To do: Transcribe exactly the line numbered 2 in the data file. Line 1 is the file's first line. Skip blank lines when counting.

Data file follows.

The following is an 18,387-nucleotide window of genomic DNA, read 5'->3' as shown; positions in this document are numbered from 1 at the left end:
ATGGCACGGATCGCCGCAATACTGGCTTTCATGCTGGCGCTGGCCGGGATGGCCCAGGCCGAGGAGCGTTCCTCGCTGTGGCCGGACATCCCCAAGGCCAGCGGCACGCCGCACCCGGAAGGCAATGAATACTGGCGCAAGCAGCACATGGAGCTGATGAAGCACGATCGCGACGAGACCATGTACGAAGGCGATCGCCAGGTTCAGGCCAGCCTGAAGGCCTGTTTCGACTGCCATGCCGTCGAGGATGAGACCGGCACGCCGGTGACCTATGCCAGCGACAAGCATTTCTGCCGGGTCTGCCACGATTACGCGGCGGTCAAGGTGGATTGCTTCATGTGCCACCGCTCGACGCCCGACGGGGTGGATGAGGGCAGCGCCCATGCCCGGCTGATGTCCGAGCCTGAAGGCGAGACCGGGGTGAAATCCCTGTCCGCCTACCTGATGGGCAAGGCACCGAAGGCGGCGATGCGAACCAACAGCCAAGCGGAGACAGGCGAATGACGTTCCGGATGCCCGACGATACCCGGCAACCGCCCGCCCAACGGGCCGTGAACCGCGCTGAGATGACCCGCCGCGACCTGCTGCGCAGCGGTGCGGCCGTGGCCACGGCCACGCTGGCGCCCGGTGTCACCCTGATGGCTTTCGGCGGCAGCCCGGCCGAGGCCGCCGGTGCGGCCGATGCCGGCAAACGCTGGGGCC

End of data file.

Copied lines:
ATGGCACGGATCGCCGCAATACTGGCTTTCATGCTGGCGCTGGCCGGGATGGCCCAGGCCGAGGAGCGTTCCTCGCTGTGGCCGGACATCCCCAAGGCCAGCGGCACGCCGCACCCGGAAGGCAATGAATACTGGCGCAAGCAGCACATGGAGCTGATGAAGCACGATCGCGACGAGACCATGTACGAAGGCGATCGCCAGGTTCAGGCCAGCCTGAAGGCCTGTTTCGACTGCCATGCCGTCGAGGATGAGACCGGCACGCCGGTGACCTATGCCAGCGACAAGCATTTCTGCCGGGTCTGCCACGATTACGCGGCGGTCAAGGTGGATTGCTTCATGTGCCACCGCTCGACGCCCGACGGGGTGGATGAGGGCAGCGCCCATGCCCGGCTGATGTCCGAGCCTGAAGGCGAGACCGGGGTGAAATCCCTGTCCGCCTACCTGATGGGCAAGGCACCGAAGGCGGCGATGCGAACCAACAGCCAAGCGGAGACAGGCGAATGACGTTCCGGATGCCCGACGATACCCGGCAACCGCCCGCCCAACGGGCCGTGAACCGCGCTGAGATGACCCGCCGCGACCTGCTGCGCAGCGGTGCGGCCGTGGCCACGGCCACGCTGGCGCCCGGTGTCACCCTGATGGCTTTCGGCGGCAGCCCGGCCGAGGCCGCCGGTGCGGCCGATGCCGGCAAACGCTGGGGCC